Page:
World Bank to provide US$ half billion to help Rohingyas
Dhaka – The World Bank has announced nearly half a billion of US dollar grant-based support to help Bangladesh address the needs of Rohingya people in areas like health, education, water and sanitation, disaster risk management and social protection.
Reflecting the increasingly protracted nature of the Rohingya crisis, the World Bank Board of Directors on Thursday approved a US$ 50 million additional grant to an existing Health Sector Support Project in Bangladesh that is the first in a series that could total as much as US$ 480 million, said a World Bank press release received here today.
The health-sector grant includes contributions based on an innovative partnership between the government of Canada and the International Development Association (IDA), the World Bank’s fund for the poorest countries. It will help the Rohingyas receive maternal, neonatal, infant, child, and adolescent health and nutrition services, as well as reproductive
healthcare and family planning support.
“Bangladesh has shown great leadership in this evolving humanitarian crisis by providing refuge for the Rohingya people. This grant allows the World Bank Group, working in collaboration with the government of Canada, to support these efforts,” World Bank Group President Jim Yong Kim said.
He said: “We are deeply moved by the suffering of the Rohingya people and stand ready to help them until they can return home in a safe, voluntary, and dignified manner. At the same time, we are also continuing to support the Bangladeshi people and the host communities, who have shown great generosity by welcoming Rohingyas.”
The healthcare needs of the Rohingyas are vast, and their vulnerability to disease outbreaks and the prevalence of child malnutrition are high. According to surveys conducted in the camps, one in every four children is acutely malnourished.
“We are pleased to partner with the World Bank and the government of Bangladesh in providing additional support to the displaced Rohingyas in Bangladesh,” said Marie-Claude Bibeau, Minister for International Development of Canada.
“Through this innovative initiative, for every dollar contributed by Canada, five additional grant dollars will be unlocked in support of much needed health, nutrition and population services for the Rohingyas,” the Canadian Minister said.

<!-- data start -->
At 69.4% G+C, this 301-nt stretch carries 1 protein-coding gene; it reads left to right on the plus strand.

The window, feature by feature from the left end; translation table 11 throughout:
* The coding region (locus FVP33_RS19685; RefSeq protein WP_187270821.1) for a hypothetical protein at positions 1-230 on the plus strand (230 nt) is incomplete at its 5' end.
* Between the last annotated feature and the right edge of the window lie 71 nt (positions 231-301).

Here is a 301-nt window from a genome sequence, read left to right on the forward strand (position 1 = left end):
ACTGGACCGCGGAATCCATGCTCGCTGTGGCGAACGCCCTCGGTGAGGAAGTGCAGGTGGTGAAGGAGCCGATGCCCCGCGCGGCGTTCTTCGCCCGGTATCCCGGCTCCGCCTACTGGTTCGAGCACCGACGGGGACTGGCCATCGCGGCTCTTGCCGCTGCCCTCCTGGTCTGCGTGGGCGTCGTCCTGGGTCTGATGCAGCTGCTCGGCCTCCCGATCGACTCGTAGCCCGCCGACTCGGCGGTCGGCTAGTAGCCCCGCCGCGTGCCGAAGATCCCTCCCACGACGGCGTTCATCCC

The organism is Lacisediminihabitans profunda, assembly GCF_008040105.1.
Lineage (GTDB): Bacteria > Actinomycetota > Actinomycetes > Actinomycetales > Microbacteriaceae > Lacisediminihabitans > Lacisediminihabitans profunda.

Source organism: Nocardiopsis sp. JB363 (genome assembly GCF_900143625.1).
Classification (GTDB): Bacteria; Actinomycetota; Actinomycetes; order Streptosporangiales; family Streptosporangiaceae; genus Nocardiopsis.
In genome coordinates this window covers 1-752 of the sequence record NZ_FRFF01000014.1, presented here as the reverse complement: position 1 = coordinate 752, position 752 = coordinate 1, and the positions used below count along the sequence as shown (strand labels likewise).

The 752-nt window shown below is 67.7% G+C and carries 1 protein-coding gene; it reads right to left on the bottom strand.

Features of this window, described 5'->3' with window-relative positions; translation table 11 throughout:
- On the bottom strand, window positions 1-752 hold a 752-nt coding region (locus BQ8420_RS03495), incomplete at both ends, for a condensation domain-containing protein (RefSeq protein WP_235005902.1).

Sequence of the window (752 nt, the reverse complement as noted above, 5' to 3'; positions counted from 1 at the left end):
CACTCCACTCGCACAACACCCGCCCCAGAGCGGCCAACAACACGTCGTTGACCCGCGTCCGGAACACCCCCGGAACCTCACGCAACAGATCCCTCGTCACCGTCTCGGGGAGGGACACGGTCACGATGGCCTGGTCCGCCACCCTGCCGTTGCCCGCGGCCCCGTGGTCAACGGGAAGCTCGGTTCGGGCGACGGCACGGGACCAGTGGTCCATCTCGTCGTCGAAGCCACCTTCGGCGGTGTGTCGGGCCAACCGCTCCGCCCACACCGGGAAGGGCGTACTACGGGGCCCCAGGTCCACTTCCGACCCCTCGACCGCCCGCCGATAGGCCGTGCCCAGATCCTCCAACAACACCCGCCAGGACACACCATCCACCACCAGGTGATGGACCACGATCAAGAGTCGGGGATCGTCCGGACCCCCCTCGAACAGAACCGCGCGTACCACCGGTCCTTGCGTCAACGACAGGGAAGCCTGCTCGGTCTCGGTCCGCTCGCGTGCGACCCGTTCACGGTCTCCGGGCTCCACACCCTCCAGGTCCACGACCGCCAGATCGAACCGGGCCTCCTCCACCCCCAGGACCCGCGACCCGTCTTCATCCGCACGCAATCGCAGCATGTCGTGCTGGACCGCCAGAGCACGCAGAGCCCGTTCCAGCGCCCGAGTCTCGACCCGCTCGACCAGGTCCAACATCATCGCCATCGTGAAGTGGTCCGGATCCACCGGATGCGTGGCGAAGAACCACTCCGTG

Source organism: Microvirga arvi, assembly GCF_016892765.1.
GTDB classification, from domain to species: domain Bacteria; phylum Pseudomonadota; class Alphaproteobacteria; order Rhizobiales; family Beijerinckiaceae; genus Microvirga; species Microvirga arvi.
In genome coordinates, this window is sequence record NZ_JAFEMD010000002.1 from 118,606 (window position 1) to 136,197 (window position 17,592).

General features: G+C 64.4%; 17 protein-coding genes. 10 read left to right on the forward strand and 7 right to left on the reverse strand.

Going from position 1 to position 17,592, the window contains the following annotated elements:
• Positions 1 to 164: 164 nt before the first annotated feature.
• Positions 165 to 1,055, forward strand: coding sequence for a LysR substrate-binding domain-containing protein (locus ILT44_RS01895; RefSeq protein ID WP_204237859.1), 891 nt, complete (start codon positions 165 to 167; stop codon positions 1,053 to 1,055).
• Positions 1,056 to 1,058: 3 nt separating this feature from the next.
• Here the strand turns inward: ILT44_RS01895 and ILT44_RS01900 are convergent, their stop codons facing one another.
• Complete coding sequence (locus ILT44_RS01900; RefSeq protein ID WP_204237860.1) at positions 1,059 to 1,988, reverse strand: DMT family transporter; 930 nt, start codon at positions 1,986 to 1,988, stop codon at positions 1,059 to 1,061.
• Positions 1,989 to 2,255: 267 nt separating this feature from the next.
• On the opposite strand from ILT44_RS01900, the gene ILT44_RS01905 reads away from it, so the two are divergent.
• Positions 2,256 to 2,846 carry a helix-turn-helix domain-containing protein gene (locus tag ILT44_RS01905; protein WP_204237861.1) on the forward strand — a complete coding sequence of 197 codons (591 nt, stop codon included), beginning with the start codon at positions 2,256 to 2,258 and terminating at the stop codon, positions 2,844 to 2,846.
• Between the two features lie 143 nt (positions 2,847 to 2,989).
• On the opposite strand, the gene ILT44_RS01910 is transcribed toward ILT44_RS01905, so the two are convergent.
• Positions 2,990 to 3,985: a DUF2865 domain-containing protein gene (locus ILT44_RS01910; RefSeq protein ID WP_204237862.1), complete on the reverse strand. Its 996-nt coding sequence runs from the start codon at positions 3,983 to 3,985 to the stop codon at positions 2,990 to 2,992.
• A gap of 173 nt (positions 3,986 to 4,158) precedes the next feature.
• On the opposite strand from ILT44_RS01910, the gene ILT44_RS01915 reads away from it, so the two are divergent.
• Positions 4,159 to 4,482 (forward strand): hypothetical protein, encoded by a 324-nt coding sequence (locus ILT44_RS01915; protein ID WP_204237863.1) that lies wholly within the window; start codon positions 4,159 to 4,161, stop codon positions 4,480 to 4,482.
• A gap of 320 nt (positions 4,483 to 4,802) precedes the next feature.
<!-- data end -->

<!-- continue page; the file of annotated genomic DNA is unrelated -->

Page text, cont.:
Seasonal rains causing flooding and landslides will have important health impacts, including injuries, exacerbation of water-borne diseases, and reduced access to health services. It is estimated that about 200,000 people are at risk of landslides and floods during the monsoon season.
“Bangladesh has sheltered the Rohingya people fleeing from violence in Myanmar because it is the right thing to do for fellow human beings. But, their needs are enormous and the world needs to step up support,” said Finance Minister Abul Maal Abdul Muhith.
“The World Bank has been very prompt in supporting us with nearly half-a-billion dollars grant to help the Rohingyas with their safe, voluntary and dignified return to Myanmar. We are committed to addressing the basic needs of these unfortunate displaced people,” he said.
The World Bank Group President Jim Yong Kim, along with the United Nations Secretary General Ant¢nio Guterres, will visit Bangladesh on July 1-2 to assess the severity of the crisis and discuss what more can be done.
They will visit the Rohingya settlements in Cox’s Bazar and meet with the Prime Minister, the Finance Minister, other senior government officials, and representatives of civil society and other partners.
In addition to health challenges facing the Rohingyas, the learning needs of their highly vulnerable youth and children are emerging as another priority. About 370,000 children and youth (55 percent of the total displaced Rohingya population) need access to schooling.
An additional grant to the education project, currently under preparation, will provide basic education and psychosocial support to Rohingya children and youth. The subsequent proposed investments will be in the areas of disaster risk management, water and sanitation, environmental protection and conservation, social protection, urban services, and social
cohesion and gender.
Since August last year, more than 700,000 Rohingyas from violence in Myanmar have taken shelter in the Cox’s Bazar district in Bangladesh, making it the world’s largest and fastest growing refugee camp, and putting pressure on the environment, existing infrastructure, and social services that were already constrained.
The World Bank funding for Bangladesh to cope with the crisis will include up to US$ 400 million on grant terms to support the Rohingya population from the IDA18 Regional Sub-window for Refugees and Host Communities.